Off the Grid

16 Jul

Off the Grid

This week we noted with great interest the accounts of the rich and famous being hacked.  Joe Biden, Barack Obama, Kanye West, Bill Gates and Elon Musk all had their Twitter accounts hacked.

It could have been the work of a state actor, like North Korea.  In that case, speculated one “senior American intelligence official,” the intent would have been something like destabilizing the stock market.

But instead it was believed to have been the work of an induvial or a band of hackers in what the New York Times called “a show of force.”

Twitter said, ““We’re looking into what other malicious activity they may have conducted or information they may have accessed.”

The incident reveals once again how easily our private information can be compromised.  Yahoo!, Veeam, Exactis, and Equifax are just some of the big digital data firms that have been hacked with billions of records stolen.

But instead of supporting means for people to protect their privacy, the government accelerates measures to make us more vulnerable.

The war on cash is a good example.  Cash is anonymous.  So Washington doesn’t like it.  In fact, you may have noticed that Washington wants full access to everything you do, while it wants everything it does to be secret.

Which raises the question:  Who is in charge here?  Is the state our creation and does it serve us?  Or does it see things the other way around?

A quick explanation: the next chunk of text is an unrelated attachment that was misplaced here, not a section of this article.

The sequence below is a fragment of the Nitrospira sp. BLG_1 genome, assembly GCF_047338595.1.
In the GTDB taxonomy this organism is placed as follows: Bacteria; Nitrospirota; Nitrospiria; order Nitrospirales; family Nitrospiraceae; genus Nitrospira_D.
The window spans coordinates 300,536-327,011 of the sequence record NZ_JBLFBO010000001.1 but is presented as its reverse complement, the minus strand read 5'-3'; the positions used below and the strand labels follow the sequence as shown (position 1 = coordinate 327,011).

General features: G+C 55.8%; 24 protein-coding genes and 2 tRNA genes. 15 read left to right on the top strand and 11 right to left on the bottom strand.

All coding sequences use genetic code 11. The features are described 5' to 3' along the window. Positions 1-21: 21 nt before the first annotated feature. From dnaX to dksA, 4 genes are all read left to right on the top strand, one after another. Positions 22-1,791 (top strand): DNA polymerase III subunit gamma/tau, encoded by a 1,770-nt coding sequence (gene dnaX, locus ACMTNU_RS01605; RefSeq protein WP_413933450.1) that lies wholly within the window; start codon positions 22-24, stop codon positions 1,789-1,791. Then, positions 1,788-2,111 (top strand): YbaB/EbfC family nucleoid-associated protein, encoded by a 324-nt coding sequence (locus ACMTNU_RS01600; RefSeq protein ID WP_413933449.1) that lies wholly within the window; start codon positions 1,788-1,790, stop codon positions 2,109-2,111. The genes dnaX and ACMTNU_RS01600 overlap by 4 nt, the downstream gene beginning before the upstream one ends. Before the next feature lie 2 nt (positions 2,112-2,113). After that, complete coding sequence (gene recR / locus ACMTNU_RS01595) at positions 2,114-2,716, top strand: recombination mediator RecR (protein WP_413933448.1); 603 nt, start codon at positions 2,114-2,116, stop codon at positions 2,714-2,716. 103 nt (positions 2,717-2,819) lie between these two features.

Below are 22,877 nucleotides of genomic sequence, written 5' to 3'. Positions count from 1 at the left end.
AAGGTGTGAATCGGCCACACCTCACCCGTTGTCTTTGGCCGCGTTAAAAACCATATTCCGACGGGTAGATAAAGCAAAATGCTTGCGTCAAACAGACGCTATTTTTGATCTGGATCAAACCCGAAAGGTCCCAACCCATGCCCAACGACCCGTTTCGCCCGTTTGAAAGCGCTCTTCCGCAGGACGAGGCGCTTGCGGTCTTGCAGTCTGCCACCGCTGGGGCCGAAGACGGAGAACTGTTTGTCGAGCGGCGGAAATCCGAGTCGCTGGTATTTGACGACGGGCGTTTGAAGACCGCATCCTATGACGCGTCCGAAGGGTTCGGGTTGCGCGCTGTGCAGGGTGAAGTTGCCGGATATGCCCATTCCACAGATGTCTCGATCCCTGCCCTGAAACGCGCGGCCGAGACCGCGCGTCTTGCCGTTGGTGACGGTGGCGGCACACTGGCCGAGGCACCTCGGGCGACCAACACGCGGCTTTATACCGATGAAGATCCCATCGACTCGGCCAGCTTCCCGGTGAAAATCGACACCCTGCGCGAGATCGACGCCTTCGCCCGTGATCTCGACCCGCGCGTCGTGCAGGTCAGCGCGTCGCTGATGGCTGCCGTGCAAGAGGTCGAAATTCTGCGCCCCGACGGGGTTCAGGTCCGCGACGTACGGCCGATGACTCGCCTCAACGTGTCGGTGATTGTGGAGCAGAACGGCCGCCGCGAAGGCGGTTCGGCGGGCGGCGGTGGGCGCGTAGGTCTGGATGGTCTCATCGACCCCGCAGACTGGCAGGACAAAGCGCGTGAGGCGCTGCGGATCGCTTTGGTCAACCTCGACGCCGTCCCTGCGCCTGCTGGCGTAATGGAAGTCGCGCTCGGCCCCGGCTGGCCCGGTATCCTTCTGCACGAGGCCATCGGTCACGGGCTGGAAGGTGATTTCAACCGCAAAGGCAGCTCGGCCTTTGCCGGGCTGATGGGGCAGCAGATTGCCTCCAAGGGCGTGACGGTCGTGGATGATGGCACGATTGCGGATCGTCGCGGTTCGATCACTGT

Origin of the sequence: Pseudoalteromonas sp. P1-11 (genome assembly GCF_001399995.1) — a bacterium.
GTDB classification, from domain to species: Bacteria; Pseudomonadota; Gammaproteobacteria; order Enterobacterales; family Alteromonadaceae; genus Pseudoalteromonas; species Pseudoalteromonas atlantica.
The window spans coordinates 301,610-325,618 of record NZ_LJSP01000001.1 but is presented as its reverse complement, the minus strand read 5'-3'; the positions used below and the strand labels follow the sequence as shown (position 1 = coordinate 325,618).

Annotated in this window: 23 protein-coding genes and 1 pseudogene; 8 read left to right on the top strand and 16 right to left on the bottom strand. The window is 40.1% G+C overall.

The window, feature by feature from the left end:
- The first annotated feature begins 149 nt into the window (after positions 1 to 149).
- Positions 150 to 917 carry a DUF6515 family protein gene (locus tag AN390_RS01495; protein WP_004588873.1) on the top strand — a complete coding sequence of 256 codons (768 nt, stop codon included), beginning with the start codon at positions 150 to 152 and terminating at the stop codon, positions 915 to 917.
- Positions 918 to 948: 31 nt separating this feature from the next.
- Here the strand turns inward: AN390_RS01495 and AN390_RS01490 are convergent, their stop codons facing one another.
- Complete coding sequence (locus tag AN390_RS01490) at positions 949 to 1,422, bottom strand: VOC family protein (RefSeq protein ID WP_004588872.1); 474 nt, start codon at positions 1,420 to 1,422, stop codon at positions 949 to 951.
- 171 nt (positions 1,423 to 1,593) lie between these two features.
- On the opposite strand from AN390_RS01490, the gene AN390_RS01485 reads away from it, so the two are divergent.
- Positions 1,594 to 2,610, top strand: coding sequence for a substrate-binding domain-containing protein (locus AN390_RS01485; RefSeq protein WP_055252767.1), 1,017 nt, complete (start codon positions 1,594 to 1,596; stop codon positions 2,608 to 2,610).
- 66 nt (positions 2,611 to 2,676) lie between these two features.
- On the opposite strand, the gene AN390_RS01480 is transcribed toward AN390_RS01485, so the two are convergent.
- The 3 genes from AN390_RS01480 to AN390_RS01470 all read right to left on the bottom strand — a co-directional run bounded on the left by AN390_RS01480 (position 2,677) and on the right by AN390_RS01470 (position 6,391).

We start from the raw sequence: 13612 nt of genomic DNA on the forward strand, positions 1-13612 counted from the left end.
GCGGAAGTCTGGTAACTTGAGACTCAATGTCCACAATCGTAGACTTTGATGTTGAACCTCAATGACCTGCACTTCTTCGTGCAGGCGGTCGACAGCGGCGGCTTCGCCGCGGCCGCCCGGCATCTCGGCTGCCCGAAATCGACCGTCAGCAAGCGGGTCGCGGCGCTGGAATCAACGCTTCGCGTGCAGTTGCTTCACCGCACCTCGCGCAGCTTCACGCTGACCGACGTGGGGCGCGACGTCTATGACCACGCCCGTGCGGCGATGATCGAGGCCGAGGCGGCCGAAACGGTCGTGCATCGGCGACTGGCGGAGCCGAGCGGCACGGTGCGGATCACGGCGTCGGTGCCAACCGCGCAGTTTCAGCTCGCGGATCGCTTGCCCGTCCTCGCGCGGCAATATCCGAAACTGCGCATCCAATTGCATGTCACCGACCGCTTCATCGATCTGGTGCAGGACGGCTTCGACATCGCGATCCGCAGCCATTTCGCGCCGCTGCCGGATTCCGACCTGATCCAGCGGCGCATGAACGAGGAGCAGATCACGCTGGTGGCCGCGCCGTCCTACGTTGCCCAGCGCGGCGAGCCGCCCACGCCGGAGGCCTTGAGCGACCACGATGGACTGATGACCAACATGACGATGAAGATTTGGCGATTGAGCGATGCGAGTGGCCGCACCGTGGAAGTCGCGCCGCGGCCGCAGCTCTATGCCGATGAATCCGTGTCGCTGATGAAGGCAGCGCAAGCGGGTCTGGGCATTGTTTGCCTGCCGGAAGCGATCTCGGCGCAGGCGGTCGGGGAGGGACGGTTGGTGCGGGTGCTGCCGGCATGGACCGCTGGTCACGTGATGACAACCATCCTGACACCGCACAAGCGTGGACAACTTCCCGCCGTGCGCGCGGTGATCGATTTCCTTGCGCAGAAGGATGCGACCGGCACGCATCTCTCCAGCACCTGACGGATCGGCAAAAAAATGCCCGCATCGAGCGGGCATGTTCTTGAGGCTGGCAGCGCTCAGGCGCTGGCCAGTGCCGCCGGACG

Last year we wrote about reasons to want to be off the grid  (Good Old Fashioned Profits, 6/8/19):

“Some people buy gold just to get off the grid.  They would like to keep their financial affairs private.  Since the banks have become snoops for the government, reporting what you do, and since big corporations try to follow you in everything you do and anything you buy, just the peace of mind of having a little privacy is a very good reason to own gold.  

“There are other reasons to want to get off the grid.  You may remember how a lot of things were shut down after 9/11.  Have you ever wondered what would happen if the increasingly stressed national electricity grid went down, or if solar flares screwed up satellite functions and digital communications?

“What would you do if ATM machines stopped spitting out cash?”

It is only sensible to want to protect your privacy in this digital age.  Gold and silver are the single best means of getting your wealth of the grid and away from hackers, identity thieves, and other prying eyes.

We think protecting your privacy has never been more important.  Big changes are in the works.

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